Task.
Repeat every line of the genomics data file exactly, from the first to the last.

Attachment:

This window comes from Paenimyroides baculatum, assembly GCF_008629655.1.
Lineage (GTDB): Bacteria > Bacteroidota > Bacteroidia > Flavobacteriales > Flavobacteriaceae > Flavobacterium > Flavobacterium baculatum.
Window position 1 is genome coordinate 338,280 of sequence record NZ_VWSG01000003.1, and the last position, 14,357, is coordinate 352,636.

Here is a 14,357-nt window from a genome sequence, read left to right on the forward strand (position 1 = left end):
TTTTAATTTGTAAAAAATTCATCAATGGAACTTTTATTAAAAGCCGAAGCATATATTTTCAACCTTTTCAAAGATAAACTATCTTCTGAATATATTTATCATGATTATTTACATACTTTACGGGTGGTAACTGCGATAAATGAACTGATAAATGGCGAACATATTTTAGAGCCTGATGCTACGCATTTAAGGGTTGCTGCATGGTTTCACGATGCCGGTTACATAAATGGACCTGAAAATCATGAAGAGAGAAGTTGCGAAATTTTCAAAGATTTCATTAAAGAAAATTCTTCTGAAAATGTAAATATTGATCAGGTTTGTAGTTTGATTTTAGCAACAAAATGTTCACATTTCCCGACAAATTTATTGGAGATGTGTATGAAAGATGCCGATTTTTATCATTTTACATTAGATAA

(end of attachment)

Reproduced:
This window comes from Paenimyroides baculatum, assembly GCF_008629655.1.
Lineage (GTDB): Bacteria > Bacteroidota > Bacteroidia > Flavobacteriales > Flavobacteriaceae > Flavobacterium > Flavobacterium baculatum.
Window position 1 is genome coordinate 338,280 of sequence record NZ_VWSG01000003.1, and the last position, 14,357, is coordinate 352,636.

Here is a 14,357-nt window from a genome sequence, read left to right on the forward strand (position 1 = left end):
TTTTAATTTGTAAAAAATTCATCAATGGAACTTTTATTAAAAGCCGAAGCATATATTTTCAACCTTTTCAAAGATAAACTATCTTCTGAATATATTTATCATGATTATTTACATACTTTACGGGTGGTAACTGCGATAAATGAACTGATAAATGGCGAACATATTTTAGAGCCTGATGCTACGCATTTAAGGGTTGCTGCATGGTTTCACGATGCCGGTTACATAAATGGACCTGAAAATCATGAAGAGAGAAGTTGCGAAATTTTCAAAGATTTCATTAAAGAAAATTCTTCTGAAAATGTAAATATTGATCAGGTTTGTAGTTTGATTTTAGCAACAAAATGTTCACATTTCCCGACAAATTTATTGGAGATGTGTATGAAAGATGCCGATTTTTATCATTTTACATTAGATAA